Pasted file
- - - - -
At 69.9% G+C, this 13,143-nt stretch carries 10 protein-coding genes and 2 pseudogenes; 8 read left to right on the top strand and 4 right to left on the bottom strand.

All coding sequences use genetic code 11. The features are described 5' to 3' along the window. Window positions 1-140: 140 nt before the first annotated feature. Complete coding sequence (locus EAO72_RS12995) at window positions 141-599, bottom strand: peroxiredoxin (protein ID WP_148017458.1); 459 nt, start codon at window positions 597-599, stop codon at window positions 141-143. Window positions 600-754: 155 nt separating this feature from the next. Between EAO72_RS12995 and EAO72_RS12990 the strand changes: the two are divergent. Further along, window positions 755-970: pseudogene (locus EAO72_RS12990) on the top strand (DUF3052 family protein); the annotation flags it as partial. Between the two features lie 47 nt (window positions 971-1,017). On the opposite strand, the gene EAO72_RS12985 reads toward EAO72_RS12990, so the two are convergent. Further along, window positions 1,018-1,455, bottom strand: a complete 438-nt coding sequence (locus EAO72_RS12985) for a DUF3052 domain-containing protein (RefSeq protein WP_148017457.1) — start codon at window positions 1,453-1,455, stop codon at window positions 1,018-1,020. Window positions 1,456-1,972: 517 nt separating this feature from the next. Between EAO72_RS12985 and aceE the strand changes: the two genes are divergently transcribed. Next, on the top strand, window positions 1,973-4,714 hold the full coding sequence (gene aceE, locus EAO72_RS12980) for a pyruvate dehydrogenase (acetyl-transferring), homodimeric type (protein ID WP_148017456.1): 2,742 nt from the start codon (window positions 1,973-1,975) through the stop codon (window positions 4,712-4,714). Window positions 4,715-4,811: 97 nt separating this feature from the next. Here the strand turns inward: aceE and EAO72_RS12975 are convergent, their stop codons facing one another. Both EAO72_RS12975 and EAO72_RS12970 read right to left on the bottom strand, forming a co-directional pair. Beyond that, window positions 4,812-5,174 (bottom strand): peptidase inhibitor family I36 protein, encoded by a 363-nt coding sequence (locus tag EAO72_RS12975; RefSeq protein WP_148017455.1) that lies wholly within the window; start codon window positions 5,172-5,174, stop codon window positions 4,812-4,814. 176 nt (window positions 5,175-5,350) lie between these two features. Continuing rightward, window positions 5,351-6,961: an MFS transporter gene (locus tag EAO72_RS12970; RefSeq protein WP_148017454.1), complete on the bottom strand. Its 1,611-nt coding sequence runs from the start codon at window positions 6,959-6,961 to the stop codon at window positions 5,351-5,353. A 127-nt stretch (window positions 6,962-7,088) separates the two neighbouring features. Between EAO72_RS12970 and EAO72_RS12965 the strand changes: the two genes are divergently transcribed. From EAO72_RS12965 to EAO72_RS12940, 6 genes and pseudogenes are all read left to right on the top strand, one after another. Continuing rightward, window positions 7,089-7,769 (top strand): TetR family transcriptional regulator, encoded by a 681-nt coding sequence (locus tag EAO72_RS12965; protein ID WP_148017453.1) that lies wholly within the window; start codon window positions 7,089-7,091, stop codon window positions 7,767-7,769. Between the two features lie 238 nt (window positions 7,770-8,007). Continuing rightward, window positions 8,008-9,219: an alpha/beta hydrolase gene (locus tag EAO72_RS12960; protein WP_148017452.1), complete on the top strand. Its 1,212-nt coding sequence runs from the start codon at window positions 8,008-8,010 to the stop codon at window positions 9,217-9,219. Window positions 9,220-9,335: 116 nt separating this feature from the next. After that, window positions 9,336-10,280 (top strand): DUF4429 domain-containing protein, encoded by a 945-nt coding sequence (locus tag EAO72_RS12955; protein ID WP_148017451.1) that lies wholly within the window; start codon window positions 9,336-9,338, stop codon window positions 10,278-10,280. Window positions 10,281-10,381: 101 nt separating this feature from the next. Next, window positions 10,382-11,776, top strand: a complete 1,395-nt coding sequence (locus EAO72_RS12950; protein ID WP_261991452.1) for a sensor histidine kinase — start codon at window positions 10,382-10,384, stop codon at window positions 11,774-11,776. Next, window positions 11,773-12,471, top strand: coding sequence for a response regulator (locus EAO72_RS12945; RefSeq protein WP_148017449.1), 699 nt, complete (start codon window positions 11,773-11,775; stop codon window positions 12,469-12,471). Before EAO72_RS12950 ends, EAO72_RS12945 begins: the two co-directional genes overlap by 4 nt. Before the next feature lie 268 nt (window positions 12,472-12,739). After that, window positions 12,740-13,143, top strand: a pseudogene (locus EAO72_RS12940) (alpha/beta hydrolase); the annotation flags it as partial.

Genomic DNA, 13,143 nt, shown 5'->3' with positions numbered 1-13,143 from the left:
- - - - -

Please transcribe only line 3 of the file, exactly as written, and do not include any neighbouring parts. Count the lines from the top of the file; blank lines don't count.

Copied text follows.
Genomic DNA, 13,143 nt, shown 5'->3' with positions numbered 1-13,143 from the left: